The Club has Defibrillator, which is located in the entry lobby of the clubhouse by the entry alarm keypad.
An automated external defibrillator (AED) is a portable electronic device that automatically diagnoses the life-threatening cardiac arrhythmias of ventricular fibrillation and ventricular tachycardia in a patient, and is able to treat them through defibrillation, the application of electrical therapy which stops the arrhythmia, allowing the heart to re-establish an effective rhythm.
With simple audio and visual commands, AEDs are designed to be simple to use for the layperson, and the use of AEDs is taught in many first aid, certified first responder, and basic life support (BLS) level cardiopulmonary resuscitation (CPR) classes.
Using an AED can do no harm, or make things worse - it saves lives.
An AED is a very safe and easy to use electronic device, designed to be used by a layperson.
It automatically reads the heart rhythm of someone who may have suffered a cardiac arrest and diagnoses if an electrical shock is required to restore a normal heart rhythm.
The AED’s use a series of illustrations and calm voice prompts to guide someone through the whole process, step by step.
AED’s are designed to be used by anyone. An AED will use a series of voice prompts and illustrations to give step by step guidance. It is impossible to give a shock to the heart of someone who does not need one.
Defibrillation is an electrical shock delivered to the heart designed to terminate a life-threatening arrhythmia or cardiac arrest.
The Automated External Defibrillator (AED) is a device capable of automatically detecting a heart rhythm that requires a shock.
If you are around when someone has sudden cardiac arrest (SCA), you can follow a few simple steps to use an AED to save his life.
If you see a person who appears to have an emergency episode, you need to check to ensure that it is cardiac arrest before you use an AED.
Check to see if the victim is unable to respond, if he is breathing, and his pulse.
You can use the ABC method. If you find no pulse or breath, you need to start CPR.
If you come upon a person and you have no idea how long he has been unconscious, you need to make sure he is actually having medical problems and is not just asleep.
To try to wake him up, you can shake him, yell into his ear, or try clapping near him. If he shows no signs of waking up, confirm cardiac arrest.
As soon as you assess that it is an emergency situation, you need to call 999. Explain to them where you are and what is going on. Let them know that you have an AED on site and that you plan to use it.
If you are not there alone, you should start giving CPR while the other person is getting the AED. If you are alone, call 999, then start CPR.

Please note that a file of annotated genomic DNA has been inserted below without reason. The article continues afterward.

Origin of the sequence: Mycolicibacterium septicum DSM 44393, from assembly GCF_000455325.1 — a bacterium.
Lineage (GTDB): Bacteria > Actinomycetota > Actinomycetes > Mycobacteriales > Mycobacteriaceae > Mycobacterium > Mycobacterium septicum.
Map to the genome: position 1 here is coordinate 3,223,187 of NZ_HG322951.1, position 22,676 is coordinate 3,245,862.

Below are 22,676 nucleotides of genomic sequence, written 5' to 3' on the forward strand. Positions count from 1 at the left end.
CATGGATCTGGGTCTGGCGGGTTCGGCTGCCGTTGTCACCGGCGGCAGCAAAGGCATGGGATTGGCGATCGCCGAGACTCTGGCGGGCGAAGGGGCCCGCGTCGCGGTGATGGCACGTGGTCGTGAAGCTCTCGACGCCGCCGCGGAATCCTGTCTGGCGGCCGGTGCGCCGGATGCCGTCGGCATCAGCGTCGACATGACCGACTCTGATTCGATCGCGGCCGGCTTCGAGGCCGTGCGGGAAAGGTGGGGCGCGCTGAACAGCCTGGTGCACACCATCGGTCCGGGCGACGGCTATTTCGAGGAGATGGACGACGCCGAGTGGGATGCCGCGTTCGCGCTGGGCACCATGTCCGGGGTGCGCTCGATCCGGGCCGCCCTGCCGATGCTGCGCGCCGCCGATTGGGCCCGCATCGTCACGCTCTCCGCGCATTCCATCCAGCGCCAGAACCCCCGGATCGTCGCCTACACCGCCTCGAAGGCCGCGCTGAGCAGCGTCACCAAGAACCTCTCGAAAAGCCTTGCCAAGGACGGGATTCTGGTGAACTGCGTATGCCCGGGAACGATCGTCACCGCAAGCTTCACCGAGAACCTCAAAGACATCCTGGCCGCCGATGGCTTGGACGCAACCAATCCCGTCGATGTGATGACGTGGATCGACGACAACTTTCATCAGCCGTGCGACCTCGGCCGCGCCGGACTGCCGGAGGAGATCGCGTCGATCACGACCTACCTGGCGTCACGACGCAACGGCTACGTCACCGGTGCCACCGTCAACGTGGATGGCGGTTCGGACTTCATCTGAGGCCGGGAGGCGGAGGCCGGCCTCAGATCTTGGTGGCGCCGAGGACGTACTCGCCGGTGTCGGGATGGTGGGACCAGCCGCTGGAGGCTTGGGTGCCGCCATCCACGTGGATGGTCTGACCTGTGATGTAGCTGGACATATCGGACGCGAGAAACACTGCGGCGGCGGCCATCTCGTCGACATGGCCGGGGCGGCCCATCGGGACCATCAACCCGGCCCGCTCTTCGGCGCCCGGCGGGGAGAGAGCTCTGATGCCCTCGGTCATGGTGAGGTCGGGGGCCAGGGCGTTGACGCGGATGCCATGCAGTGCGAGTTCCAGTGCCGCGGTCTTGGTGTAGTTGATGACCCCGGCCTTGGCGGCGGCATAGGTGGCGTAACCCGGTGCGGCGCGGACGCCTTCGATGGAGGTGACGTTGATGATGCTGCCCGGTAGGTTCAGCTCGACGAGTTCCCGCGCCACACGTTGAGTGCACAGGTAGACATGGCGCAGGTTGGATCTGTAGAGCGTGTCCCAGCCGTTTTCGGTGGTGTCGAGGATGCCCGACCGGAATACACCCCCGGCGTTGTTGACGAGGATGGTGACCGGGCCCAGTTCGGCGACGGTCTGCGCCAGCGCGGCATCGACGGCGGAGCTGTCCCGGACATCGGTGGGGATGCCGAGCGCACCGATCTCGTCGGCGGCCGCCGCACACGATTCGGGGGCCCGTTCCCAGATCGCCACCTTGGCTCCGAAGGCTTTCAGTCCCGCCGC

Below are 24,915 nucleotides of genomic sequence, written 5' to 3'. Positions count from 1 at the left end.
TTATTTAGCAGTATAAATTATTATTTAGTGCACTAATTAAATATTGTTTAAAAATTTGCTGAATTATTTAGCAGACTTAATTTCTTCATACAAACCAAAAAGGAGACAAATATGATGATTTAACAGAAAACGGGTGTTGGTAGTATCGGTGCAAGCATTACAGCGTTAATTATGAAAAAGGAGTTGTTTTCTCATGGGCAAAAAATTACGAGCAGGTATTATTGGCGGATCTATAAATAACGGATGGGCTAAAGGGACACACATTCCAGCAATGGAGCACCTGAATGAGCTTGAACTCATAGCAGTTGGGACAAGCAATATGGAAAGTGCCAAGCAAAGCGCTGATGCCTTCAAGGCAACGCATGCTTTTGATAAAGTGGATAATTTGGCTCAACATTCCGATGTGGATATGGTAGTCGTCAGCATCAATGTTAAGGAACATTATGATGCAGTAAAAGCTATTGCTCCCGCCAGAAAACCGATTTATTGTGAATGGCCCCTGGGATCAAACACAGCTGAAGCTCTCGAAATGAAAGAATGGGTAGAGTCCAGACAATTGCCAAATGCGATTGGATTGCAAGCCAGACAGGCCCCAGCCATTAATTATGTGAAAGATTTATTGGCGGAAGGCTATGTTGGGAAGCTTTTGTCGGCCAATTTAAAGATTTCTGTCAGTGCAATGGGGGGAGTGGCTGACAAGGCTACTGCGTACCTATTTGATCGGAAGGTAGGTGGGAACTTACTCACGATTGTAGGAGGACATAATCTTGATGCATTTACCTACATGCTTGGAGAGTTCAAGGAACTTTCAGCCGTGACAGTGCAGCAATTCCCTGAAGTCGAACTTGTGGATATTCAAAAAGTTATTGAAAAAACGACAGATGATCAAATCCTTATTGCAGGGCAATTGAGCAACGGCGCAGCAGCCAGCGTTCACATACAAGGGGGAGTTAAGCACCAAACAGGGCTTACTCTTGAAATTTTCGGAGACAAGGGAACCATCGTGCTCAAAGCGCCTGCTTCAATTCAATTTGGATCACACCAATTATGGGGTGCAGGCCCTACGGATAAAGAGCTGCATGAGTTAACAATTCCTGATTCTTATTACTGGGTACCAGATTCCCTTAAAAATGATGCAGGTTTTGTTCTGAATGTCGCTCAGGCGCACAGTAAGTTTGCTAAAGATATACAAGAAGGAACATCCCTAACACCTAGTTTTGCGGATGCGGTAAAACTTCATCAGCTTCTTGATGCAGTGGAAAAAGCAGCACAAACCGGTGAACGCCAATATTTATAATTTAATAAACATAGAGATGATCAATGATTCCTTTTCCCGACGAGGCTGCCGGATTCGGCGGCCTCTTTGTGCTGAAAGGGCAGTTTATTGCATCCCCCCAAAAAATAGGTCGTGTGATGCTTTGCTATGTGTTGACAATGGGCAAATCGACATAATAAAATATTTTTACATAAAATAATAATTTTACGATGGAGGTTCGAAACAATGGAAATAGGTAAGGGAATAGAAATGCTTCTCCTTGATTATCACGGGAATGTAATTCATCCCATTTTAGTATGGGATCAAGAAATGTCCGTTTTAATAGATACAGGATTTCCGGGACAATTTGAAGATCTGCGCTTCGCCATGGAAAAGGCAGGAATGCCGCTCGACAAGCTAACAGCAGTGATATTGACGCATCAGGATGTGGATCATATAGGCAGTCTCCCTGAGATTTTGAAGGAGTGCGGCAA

Before you turn on and use an AED, you need to make sure that the person you are helping is not wet. If they are, you need to dry them off. If there is water in the immediate area, you need to move the person to a dry place.
Once you are sure there is no water, you need to turn on the AED. When it comes on, it will give you instructions of how to handle the situation.
It will likely tell you to attach the cables for the pads into the AED machine. You typically hook them up above the blinking light on the top of the machine.
It will also instruct you to prepare the person once the pads are plugged in.
To use the AED pads, you must remove certain things from the victim. Open or cut through his shirt. If his chest is very hairy, you will have to shave it.
You should also look for signs of implanted devices, such as a pacemaker.
If you see any metal jewellery or accessory, remove it. The metal will conduct electricity.
The electrodes for the AED are typically adhesive pads. The AED will advise you to put the electrodes or pads in place.
You need to make sure that they are placed correctly so the victim will get the maximum amount of shock necessary.
One pad should be placed below the collarbone on the upper right side of the victim's bare chest.
The other should be placed below the peck or breast on the left, at the bottom of his heart, slightly along his side.
Once the pads are properly in place, you need to get everyone clear of the victim.
When everyone has moved back, press the analyse button on the AED. It will begin to analyse the heart rhythm of the victim.
If the AED advises that you need to shock the patient, you need to make sure, once again, that the victim is clear.
Once you do, push the shock button on the AED. This will send an electric shock through the electrodes to help restart the heart.
◦ The AED will only give one shock at a time. It doesn't last that long, but expect him to move with the force of the shock.
Once you have given the victim a shock, you need to continue CPR.
You should do it for 2 additional minutes and then let the AED check for a heart rhythm again.
Keep this up until emergency services arrive.